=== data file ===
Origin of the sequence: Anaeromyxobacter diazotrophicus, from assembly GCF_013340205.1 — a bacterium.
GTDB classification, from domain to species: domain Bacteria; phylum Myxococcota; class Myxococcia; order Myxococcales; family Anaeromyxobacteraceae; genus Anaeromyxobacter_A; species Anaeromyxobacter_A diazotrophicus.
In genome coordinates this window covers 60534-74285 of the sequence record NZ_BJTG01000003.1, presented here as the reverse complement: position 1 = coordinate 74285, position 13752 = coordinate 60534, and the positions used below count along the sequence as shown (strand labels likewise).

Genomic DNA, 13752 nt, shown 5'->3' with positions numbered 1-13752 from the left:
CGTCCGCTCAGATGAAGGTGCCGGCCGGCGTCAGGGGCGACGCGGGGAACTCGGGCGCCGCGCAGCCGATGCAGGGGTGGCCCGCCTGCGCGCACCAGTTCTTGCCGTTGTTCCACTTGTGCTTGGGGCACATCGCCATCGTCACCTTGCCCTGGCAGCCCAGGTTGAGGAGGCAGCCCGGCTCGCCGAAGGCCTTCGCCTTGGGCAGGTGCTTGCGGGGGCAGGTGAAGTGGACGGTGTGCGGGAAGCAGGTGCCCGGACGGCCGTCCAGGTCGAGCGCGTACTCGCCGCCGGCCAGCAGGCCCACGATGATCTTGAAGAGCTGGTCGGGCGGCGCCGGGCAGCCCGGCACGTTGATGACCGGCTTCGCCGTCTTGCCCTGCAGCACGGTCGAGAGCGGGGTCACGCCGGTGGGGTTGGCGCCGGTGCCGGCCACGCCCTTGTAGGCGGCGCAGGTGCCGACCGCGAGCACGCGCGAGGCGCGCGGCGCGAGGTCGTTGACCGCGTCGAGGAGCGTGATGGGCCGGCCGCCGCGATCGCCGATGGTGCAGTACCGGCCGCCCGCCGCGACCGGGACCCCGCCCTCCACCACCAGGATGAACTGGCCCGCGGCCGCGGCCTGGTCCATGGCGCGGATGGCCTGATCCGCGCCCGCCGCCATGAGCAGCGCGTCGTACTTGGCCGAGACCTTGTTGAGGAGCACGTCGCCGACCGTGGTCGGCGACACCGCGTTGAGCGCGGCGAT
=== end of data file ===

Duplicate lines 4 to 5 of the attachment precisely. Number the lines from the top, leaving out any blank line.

Genomic DNA, 13752 nt, shown 5'->3' with positions numbered 1-13752 from the left:
CGTCCGCTCAGATGAAGGTGCCGGCCGGCGTCAGGGGCGACGCGGGGAACTCGGGCGCCGCGCAGCCGATGCAGGGGTGGCCCGCCTGCGCGCACCAGTTCTTGCCGTTGTTCCACTTGTGCTTGGGGCACATCGCCATCGTCACCTTGCCCTGGCAGCCCAGGTTGAGGAGGCAGCCCGGCTCGCCGAAGGCCTTCGCCTTGGGCAGGTGCTTGCGGGGGCAGGTGAAGTGGACGGTGTGCGGGAAGCAGGTGCCCGGACGGCCGTCCAGGTCGAGCGCGTACTCGCCGCCGGCCAGCAGGCCCACGATGATCTTGAAGAGCTGGTCGGGCGGCGCCGGGCAGCCCGGCACGTTGATGACCGGCTTCGCCGTCTTGCCCTGCAGCACGGTCGAGAGCGGGGTCACGCCGGTGGGGTTGGCGCCGGTGCCGGCCACGCCCTTGTAGGCGGCGCAGGTGCCGACCGCGAGCACGCGCGAGGCGCGCGGCGCGAGGTCGTTGACCGCGTCGAGGAGCGTGATGGGCCGGCCGCCGCGATCGCCGATGGTGCAGTACCGGCCGCCCGCCGCGACCGGGACCCCGCCCTCCACCACCAGGATGAACTGGCCCGCGGCCGCGGCCTGGTCCATGGCGCGGATGGCCTGATCCGCGCCCGCCGCCATGAGCAGCGCGTCGTACTTGGCCGAGACCTTGTTGAGGAGCACGTCGCCGACCGTGGTCGGCGACACCGCGTTGAGCGCGGCGAT